So to the shortcomings. The knob on the top is a rotary control marked Vol/Ch but in fact it only controls the volume in discrete steps. Most of the time when you turn it, nothing happens. It is as if the CPU in the radio is asleep and doesn't notice you operating the controls for a while. The buttons on the front panel, which are used to change channel and access menu functions, are also a bit laggy in operation. If you try to hurry the radio, the firmware locks up and you have to pull the battery pack. The programming software is also a bit flaky and locks the radio after writing to it, requiring another battery pull.

By the time I received the low band radio I was awaiting an appointment for a scan for my as yet undiagnosed brain tumour and was a bit anxious. I was wondering if I would ever make a 4m contact and so, rather stupidly but with the aim of having something to look forward to I ordered a second, high band version to use on 2m. This arrived after I was out of hospital and attracted a £30 tax and collection fee despite being exactly the same price.

The high band version suffers exactly the same shortcomings as the low band one but as it covers the 2m band I was able to try it out. The main problem I noticed is that it has probably the worst receive audio of any hand-held I have used. There is a compression option which appears to clip the audio and make it sound like those police radios but even with this off the audio is still quite distorted and the actual volume from the speaker is not all that loud. The little UV-3R is much louder and sounds much better!

The programming software allows you to set power level (high/low power) frequency and CTCSS/DCS tone so you can access repeaters. There is no 1750Hz tone burst, of course, and no option I can find for setting the squelch threshold. There are scrambler options that are no use on the ham bands. I then discovered a bug. If you program separate transmit and receive frequencies (as for a repeater) and then save the results as a file, when you load the saved file the frequency splits are lost. The developer has acknowledged the bug and has promised a new version of the programming software.

The output power is about 5W on the low band radio and 6W from the high band one. The battery pack is NiMH and rated at 1500mAh. Someone has told me it is identical to one made by Kenwood. Battery endurance, even on standby, is not great.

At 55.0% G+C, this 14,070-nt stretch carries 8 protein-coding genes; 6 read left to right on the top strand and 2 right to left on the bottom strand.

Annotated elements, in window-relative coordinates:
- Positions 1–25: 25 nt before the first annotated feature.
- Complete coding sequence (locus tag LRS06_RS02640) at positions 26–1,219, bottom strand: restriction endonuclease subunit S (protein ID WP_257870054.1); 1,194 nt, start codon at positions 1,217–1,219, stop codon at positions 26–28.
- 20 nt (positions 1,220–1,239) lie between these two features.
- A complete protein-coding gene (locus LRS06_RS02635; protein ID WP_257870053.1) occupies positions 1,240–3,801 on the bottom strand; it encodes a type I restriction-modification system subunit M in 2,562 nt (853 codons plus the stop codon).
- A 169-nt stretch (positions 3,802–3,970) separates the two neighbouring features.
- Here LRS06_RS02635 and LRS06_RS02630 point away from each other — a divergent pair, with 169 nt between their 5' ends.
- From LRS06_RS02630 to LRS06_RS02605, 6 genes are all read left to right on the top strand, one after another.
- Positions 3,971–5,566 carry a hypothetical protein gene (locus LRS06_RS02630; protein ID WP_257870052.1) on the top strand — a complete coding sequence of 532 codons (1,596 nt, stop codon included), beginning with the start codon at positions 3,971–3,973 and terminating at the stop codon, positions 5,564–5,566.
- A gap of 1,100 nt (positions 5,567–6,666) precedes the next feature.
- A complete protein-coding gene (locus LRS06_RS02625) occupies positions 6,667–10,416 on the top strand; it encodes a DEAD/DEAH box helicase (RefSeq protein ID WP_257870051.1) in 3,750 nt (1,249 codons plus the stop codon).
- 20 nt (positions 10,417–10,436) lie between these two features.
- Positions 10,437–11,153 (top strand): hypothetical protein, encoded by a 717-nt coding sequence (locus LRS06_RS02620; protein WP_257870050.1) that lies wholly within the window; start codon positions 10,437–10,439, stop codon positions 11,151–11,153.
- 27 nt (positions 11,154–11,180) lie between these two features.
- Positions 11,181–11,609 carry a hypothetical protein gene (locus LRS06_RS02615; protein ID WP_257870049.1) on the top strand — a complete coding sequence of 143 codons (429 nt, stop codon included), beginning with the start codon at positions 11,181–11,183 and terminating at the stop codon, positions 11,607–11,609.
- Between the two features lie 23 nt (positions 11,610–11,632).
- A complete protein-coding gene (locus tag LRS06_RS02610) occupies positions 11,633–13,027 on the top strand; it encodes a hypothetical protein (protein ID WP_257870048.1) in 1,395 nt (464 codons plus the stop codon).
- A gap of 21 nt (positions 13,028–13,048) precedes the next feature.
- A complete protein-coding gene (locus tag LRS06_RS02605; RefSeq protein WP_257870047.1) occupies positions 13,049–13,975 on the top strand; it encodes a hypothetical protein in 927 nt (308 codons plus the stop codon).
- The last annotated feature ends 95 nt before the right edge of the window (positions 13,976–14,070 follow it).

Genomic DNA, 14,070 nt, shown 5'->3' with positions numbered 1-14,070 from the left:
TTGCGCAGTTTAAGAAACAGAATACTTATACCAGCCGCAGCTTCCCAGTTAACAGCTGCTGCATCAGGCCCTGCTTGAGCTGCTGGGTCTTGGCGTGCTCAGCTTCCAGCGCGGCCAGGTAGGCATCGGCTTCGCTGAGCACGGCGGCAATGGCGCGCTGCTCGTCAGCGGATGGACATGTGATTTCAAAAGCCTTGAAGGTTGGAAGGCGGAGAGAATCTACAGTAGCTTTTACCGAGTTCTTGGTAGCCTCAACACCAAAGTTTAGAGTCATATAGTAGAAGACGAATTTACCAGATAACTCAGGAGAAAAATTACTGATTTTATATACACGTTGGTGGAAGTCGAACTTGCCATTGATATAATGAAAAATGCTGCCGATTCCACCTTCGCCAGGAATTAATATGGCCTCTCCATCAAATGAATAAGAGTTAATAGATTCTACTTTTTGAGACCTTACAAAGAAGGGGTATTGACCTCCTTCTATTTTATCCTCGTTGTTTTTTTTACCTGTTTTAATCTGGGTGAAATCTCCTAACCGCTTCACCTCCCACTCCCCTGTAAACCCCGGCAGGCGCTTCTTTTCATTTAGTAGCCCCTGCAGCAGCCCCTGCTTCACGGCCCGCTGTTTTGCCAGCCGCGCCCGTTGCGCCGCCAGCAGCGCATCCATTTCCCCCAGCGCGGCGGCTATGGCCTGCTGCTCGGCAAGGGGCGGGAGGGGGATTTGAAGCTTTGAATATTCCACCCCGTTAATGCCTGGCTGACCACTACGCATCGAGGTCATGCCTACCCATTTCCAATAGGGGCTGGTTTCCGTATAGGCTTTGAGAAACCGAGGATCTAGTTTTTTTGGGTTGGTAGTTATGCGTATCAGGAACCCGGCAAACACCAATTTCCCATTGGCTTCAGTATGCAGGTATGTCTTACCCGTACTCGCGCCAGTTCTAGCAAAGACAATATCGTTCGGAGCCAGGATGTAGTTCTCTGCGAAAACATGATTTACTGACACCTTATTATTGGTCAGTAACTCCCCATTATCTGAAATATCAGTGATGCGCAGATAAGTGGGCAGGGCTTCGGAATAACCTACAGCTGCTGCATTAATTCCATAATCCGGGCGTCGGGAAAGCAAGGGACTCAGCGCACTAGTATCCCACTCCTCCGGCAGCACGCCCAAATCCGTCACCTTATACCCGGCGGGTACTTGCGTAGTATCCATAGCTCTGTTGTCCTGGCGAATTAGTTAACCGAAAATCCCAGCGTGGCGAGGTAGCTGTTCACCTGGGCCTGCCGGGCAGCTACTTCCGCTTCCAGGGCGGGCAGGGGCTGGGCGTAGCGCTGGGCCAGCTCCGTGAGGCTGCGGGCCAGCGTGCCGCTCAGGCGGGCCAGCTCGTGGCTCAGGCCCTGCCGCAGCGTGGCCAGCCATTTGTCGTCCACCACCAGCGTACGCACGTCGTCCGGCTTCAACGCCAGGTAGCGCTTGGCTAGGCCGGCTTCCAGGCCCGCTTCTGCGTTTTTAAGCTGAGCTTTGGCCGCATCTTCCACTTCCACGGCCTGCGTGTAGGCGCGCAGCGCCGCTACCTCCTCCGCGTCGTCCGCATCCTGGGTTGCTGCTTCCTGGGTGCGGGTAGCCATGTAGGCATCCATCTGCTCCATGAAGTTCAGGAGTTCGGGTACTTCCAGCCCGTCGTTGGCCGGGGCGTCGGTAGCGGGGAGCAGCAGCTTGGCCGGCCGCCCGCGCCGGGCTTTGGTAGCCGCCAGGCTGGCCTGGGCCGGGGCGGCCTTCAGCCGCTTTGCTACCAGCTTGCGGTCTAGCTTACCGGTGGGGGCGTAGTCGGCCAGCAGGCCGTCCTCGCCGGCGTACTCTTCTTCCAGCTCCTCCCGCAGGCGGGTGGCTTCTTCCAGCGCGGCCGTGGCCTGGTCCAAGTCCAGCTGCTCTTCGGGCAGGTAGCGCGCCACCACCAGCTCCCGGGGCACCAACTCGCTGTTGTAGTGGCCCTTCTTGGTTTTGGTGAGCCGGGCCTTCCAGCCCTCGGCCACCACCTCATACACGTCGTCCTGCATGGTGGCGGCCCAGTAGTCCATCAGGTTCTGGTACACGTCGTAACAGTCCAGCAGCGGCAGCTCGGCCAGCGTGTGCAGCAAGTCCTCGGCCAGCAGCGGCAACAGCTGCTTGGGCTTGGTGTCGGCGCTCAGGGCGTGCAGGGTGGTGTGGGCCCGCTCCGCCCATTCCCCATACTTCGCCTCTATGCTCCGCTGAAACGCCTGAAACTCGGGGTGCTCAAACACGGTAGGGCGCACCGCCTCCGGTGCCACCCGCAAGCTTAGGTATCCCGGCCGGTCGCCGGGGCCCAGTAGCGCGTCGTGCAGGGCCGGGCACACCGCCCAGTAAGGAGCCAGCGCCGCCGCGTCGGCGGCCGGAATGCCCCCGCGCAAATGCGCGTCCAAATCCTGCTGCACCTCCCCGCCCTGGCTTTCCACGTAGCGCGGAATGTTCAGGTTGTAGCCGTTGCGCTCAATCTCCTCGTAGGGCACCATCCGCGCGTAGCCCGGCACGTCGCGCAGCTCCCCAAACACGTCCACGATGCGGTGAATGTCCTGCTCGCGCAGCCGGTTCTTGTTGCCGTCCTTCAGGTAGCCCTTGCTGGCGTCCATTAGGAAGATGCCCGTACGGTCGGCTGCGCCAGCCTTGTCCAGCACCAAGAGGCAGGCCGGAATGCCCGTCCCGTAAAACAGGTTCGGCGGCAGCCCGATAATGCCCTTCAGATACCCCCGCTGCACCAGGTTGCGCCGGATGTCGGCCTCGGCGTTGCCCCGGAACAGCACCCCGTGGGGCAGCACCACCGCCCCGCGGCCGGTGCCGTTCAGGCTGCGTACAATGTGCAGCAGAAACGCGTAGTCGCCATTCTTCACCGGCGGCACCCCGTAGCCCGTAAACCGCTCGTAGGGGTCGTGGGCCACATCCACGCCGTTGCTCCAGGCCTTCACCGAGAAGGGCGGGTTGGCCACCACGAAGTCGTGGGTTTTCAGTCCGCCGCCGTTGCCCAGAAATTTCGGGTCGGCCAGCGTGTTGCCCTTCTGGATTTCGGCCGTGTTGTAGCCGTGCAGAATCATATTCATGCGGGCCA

When ordering the low band model you are given the option of specifying one of two frequencies for the helical antenna. I chose 69MHz. On the antenna analyzer the best SWR coincided exactly with 70.45MHz, which was rather nice. However the ERP from the helical is about 5dB down on a telescopic whip. The high band radio comes with a short helical that is resonant on 150MHz, but you can pop the cap off and add a few turns to the spring to get it down to 145MHz. The antenna socket is TNC so you need an adapter to use most other ham radio antennas. The speaker/mic two pin jack uses the Icom/Maxon standard.

The radios do work. I even had a 4m contact with a Scottish contest station during VHF field day. Given my health situation I have not had the opportunity to test these radios out in the field with good external antennas to see how they stand up to the high levels of signals encountered on hilltops. However, I attempted to reproduce the test I carried out in the Handheld receiver blocking shootout and the 2m H112PLUS was as bad as the poorest receiver I tested. The received repeater signal cut out when a signal at the bottom of the 2m band was keyed up, when most other radios under the same conditions showed little or no desensing.

Overall I think the H112PLUS is a radio that is of more interest to collectors than someone wanting a real hand-held workhorse. It is well made and the waterproof specification is an attraction but the poor receive audio and flaky software and firmware are a big disappointment and I have doubts about the receiver's ability to handle high levels of out of band signals without desensing.

Friday, July 15, 2011

A little portable

The weather here ever since I was diagnosed with a brain tumour has been glorious. One of the bitterest frustrations for me has been being housebound, able to do little more than walk slowly to the shops and back instead of going for walks in the hills and activating Wainwright summits as I had planned to do. On Thursday Olga and I caught a bus into Keswick for a day out. I took along the little Baofeng UV-3R handheld in the hope of catching some SOTA or WOTA activators from the surrounding fells whilst I was there. I was pleased to make contacts with Mark MM1MPB/P and Terry G0VWP/P during the day.